To address your first question, the Duke Energy coal ash stash became the city’s problem while we were off vacationing. That’s all I can figure, anyway.
So, to bring you up to speed: We’re not going to sweep all that dirty old ash under a new runway, because it might come worming out like toothpaste when The New American Airlines lands its first super-sardine-widebody-megaliner, and then those venomous serpents in Raleigh will cackle, “See! We told you that you didn’t know how to run an airport!” and we just can’t have that. Too big a risk.
Plus, we’ve done the math and to use up all that ash, the runway would have to stretch to, like, Ecuador.
We’ve decided we’re all for helping get ash away from our water supply and shipping it here after hearing some whining about wee toxic metals you might find in some of it.
We know there are few benefits from ingesting arsenic, other than your corpse will stay fresh as a mummy’s for about 4,000 years. But remember that all the bad stuff in the coal ash is there in microscopic quantities, meaning that pound for pound, it’s probably healthier than pure lard topped with ketchup.
So, our city has put on its shrewd hat and here’s our absolute, final, take-it-or-leave-it offer to Duke: You can have 100 acres at the airport to bury your ash, but you must give us 42 acres nearby.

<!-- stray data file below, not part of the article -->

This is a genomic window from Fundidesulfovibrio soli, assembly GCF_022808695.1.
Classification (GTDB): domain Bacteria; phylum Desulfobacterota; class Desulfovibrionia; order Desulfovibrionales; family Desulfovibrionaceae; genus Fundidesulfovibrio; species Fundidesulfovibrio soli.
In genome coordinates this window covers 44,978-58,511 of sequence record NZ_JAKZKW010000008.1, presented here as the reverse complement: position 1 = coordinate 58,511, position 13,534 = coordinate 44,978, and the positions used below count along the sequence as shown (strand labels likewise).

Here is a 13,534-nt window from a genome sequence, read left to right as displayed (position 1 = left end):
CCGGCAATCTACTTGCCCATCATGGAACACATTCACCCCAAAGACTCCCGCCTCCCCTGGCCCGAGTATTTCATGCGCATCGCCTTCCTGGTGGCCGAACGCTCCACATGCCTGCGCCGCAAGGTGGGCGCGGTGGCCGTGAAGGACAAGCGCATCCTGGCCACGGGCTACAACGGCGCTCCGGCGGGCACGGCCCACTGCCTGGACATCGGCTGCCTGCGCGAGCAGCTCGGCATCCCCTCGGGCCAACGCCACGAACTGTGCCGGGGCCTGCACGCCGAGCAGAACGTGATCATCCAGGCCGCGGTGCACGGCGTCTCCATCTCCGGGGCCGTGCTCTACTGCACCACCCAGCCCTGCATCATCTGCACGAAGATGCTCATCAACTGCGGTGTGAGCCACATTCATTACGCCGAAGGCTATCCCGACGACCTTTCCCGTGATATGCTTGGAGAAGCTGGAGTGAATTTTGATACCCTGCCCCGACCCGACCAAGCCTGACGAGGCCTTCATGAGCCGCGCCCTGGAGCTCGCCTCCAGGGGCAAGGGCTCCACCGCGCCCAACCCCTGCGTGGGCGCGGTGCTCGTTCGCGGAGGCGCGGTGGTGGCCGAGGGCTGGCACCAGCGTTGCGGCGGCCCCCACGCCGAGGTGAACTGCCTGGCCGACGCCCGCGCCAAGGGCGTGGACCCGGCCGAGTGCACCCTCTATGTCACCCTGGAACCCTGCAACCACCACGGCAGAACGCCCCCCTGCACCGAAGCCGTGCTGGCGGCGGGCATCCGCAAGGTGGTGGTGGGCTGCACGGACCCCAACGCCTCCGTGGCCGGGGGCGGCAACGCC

Now, the 42 monstrous acres you give to us must be next to our sprawling, broiling parking lots and have what our metro engineering staff calls “structures” on it, while the measly 100 acres we intend to stick you with contain only trees and dirt.
Sorry to have to drive such a hard bargain, but there was some grumbling after we gave the Panthers $87 million for an escalator and some bling in exchange for not moving to some other city for, um, six years.
See, the thing is that Los Angeles might want a team and might even want ours, so we figured it wouldn’t hurt to be neighborly and spiff up that creaky, old stadium to 22nd century standards. But some Negative Nellies were all like, “Well, Los Angeles has an ‘air’ problem and a ‘traffic’ problem and a ‘gang’ problem and if, after considering all that, they are still dying to move, I will have ‘No’ problem.” Some people have such nerve.
So, we’re having to be mean. But listen – and you didn’t hear this from me – we might be in the market soon for some fill for a new runway. If you want to bury your old ash on that 100 acres, we might be interested in buying back the dirt.
Especially if you’re thinking of moving the ash to Los Angeles.
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